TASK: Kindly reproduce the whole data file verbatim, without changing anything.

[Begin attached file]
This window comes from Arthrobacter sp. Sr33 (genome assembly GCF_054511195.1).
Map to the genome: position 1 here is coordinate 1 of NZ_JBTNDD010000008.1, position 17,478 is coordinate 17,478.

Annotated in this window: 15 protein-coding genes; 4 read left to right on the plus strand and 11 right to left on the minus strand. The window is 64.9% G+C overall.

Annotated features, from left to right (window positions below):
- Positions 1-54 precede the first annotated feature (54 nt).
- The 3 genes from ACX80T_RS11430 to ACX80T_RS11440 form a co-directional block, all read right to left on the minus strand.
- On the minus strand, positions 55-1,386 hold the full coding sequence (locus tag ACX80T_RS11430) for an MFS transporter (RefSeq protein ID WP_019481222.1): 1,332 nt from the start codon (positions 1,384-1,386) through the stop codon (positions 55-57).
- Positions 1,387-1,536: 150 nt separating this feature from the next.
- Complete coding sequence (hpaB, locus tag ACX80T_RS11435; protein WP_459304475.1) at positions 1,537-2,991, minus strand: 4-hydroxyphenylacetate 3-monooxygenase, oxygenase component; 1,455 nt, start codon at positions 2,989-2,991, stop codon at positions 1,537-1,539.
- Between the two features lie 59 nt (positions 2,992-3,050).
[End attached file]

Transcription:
This window comes from Arthrobacter sp. Sr33 (genome assembly GCF_054511195.1).
Map to the genome: position 1 here is coordinate 1 of NZ_JBTNDD010000008.1, position 17,478 is coordinate 17,478.

Annotated in this window: 15 protein-coding genes; 4 read left to right on the plus strand and 11 right to left on the minus strand. The window is 64.9% G+C overall.

Annotated features, from left to right (window positions below):
- Positions 1-54 precede the first annotated feature (54 nt).
- The 3 genes from ACX80T_RS11430 to ACX80T_RS11440 form a co-directional block, all read right to left on the minus strand.
- On the minus strand, positions 55-1,386 hold the full coding sequence (locus tag ACX80T_RS11430) for an MFS transporter (RefSeq protein ID WP_019481222.1): 1,332 nt from the start codon (positions 1,384-1,386) through the stop codon (positions 55-57).
- Positions 1,387-1,536: 150 nt separating this feature from the next.
- Complete coding sequence (hpaB, locus tag ACX80T_RS11435; protein WP_459304475.1) at positions 1,537-2,991, minus strand: 4-hydroxyphenylacetate 3-monooxygenase, oxygenase component; 1,455 nt, start codon at positions 2,989-2,991, stop codon at positions 1,537-1,539.
- Between the two features lie 59 nt (positions 2,992-3,050).